05 Dec 2017

Steve Landsburg Wants You to Go Forth and Multiply

Economics, Steve Landsburg No Comments

He gave the Hayek Lecture this year at IEA:

This guy’s got a one-track mind, amirite?

05 Dec 2017

Potpourri

Potpourri 5 Comments

==> An economist and the Pope walk into a finance class…

==> Wind and solar fans admit awkward fact about tax code.

==> My interview with David Gornoski concerned liberty and Christianity. It was not your typical discussion.

==> Richard Ebeling on neo-liberalism and then on communism.

==> Brad Birzer vs. the Senate.

 

03 Dec 2017

Heaven vs. Hell

Religious 26 Comments

I think I’ve touched on this before, but perhaps it’s worth revisiting…

An understandable stumbling block for people who encounter the Christian worldview is the notion that some external being is threatening to burn you for eternity if you don’t live up to his rules, even though you never agreed to them. What the hell?!

If we frame the situation like that, then yes it sounds grossly unfair, and God seems like a tyrant. I can understand why people write books like this (in the same way that I can “understand” why people rob banks and commit murder).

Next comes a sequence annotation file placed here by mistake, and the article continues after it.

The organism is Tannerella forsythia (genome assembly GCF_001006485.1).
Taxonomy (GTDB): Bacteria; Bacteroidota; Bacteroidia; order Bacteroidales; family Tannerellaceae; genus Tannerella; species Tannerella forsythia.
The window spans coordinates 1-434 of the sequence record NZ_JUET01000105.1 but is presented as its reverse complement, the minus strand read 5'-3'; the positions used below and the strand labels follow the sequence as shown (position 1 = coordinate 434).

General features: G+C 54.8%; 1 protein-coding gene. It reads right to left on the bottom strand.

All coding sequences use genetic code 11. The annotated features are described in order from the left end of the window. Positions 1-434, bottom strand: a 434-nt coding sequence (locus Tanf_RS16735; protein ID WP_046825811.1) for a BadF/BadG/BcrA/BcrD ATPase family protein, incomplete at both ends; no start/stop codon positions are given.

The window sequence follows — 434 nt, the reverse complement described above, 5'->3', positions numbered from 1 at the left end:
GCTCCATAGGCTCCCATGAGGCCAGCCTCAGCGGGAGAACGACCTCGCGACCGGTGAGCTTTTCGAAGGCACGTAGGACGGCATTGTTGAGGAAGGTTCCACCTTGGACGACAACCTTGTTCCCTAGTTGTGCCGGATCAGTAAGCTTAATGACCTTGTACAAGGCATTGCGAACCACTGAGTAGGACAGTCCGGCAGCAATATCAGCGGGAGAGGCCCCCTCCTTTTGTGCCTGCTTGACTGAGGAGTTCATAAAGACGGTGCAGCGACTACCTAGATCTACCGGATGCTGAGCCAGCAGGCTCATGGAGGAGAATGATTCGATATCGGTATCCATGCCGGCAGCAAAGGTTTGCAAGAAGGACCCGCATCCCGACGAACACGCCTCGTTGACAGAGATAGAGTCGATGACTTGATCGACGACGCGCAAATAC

But even though (as we’ll see) I think these standard descriptions are perfectly accurate, I think there is a much more defensible explanation of the situation humans face. Here goes:

  1. Imagine for the sake of argument that there really is an afterlife.
  2. When you die, you encounter God. That is, there really is a Being who is the Author of everything.
  3. When you “meet God” for the first time, you suddenly see the entire history of humanity. You get it. You have the superhuman ability to understand how every event interlocks. You see the awesomely complex chain of events, starting in the beginning, and ceasing at the end of the world.
  4. Now, at this moment of infinite comprehension, you freely choose to react in one of two ways:

Choice A: You can be in absolute awe at the beauty of God’s construction. You see how He designed the very structure of reality to turn everything into the fulfillment of His loving plan for creation. (Fans of Adam Smith already have an inkling of how this works, with the “Invisible Hand” that turns our greed into service. But it’s more general than that, where “things just work out” in the long run, so that good triumphs.) You suddenly understand why the Holocaust happened, and why God allows infants to die of leukemia. In the presence of a Being who could invent a story so intricate and lovely, your only sensible response is to sing praises to Him with all your might, glorifying His accomplishment.